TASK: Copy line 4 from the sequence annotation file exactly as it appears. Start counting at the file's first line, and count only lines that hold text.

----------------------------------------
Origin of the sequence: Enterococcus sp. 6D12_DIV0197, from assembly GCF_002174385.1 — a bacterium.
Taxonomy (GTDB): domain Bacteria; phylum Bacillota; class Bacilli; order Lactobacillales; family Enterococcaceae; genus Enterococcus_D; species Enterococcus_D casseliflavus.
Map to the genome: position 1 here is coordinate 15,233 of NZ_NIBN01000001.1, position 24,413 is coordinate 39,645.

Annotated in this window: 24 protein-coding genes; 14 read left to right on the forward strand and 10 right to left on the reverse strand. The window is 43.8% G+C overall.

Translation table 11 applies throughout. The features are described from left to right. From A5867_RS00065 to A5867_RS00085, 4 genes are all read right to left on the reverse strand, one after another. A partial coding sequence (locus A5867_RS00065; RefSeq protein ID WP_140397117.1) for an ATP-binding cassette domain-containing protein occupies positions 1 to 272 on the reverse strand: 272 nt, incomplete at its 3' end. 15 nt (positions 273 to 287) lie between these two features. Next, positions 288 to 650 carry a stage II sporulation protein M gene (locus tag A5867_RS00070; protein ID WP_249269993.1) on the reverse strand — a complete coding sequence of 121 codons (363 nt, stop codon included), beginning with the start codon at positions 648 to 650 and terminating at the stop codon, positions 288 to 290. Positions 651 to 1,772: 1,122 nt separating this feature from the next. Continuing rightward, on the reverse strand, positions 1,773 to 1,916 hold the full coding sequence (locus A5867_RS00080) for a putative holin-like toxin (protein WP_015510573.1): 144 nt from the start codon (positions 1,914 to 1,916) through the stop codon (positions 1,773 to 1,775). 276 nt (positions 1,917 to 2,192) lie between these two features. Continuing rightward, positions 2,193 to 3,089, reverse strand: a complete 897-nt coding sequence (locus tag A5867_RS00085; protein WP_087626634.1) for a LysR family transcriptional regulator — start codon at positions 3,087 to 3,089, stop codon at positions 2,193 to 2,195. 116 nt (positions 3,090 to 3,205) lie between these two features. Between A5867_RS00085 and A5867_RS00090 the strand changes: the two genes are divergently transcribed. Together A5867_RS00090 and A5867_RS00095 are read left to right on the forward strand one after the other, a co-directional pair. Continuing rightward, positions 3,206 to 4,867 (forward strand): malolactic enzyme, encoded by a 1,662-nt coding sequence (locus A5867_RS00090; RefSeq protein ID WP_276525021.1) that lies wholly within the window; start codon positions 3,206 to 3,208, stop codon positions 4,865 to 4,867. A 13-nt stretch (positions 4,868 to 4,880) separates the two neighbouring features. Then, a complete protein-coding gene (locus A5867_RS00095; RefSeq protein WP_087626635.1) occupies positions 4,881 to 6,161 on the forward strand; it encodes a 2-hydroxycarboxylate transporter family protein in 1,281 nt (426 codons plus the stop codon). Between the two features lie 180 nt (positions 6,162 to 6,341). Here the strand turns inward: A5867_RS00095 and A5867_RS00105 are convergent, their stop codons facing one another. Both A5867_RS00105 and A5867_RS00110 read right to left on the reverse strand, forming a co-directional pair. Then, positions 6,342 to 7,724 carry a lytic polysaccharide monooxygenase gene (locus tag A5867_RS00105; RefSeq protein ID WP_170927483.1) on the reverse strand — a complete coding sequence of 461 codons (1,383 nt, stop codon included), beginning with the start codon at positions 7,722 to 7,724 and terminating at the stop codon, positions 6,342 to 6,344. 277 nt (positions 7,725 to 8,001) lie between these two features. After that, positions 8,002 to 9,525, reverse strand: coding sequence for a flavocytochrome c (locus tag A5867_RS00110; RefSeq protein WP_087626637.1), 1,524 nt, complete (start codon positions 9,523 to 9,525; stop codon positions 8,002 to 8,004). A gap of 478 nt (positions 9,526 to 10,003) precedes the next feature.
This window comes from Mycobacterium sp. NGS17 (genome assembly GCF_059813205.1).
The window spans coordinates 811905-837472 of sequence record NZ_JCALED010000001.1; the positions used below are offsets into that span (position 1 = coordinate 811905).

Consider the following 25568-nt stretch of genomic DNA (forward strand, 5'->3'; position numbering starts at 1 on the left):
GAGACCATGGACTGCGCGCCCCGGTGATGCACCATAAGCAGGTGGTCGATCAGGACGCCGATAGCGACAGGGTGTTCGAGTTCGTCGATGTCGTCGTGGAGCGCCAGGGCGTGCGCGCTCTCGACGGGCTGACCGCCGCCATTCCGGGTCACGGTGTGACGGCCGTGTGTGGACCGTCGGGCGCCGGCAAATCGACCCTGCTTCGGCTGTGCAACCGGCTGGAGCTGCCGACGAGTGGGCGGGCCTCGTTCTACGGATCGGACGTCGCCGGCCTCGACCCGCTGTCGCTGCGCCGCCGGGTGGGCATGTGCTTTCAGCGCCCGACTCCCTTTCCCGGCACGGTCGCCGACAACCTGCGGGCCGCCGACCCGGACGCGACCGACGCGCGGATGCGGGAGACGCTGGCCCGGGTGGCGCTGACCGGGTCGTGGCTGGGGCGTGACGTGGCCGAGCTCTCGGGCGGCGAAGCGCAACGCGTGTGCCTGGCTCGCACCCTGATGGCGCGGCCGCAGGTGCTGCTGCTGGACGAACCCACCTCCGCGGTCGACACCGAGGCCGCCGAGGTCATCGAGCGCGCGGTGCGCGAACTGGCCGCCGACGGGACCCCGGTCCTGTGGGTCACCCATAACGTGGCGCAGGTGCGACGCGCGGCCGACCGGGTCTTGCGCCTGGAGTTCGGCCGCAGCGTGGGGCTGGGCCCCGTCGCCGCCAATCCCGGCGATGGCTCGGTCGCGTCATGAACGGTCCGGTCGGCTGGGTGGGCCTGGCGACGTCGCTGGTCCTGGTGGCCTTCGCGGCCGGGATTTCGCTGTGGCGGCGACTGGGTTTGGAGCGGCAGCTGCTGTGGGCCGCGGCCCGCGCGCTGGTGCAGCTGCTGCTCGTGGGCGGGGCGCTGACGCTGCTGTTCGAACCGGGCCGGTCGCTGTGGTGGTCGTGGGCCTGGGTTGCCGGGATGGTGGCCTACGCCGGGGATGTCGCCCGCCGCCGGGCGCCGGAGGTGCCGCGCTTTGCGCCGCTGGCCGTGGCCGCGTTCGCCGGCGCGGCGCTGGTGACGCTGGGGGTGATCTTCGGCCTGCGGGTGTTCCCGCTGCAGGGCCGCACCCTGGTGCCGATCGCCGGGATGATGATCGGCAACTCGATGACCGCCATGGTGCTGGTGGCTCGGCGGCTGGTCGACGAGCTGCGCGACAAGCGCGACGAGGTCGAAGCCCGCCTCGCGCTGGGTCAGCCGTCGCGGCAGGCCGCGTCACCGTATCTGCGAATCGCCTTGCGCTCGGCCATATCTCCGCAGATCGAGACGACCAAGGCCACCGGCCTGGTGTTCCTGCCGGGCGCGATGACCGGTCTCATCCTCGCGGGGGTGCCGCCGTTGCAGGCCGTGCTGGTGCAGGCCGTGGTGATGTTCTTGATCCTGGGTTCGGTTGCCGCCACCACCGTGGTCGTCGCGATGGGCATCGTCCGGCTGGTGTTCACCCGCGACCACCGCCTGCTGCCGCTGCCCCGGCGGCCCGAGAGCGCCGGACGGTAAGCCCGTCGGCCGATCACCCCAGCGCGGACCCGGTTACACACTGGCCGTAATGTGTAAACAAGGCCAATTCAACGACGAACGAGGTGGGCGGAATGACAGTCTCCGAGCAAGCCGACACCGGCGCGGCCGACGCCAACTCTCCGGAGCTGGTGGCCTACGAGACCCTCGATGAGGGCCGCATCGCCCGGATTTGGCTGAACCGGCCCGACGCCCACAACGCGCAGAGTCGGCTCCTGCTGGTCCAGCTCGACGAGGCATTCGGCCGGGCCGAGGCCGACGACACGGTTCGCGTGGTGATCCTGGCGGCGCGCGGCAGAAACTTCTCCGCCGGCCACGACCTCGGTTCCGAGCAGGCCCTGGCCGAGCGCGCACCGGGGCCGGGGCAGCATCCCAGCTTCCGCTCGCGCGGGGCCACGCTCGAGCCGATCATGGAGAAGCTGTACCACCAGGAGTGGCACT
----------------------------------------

Annotated in this window: 24 protein-coding genes; 14 read left to right on the forward strand and 10 right to left on the reverse strand. The window is 43.8% G+C overall.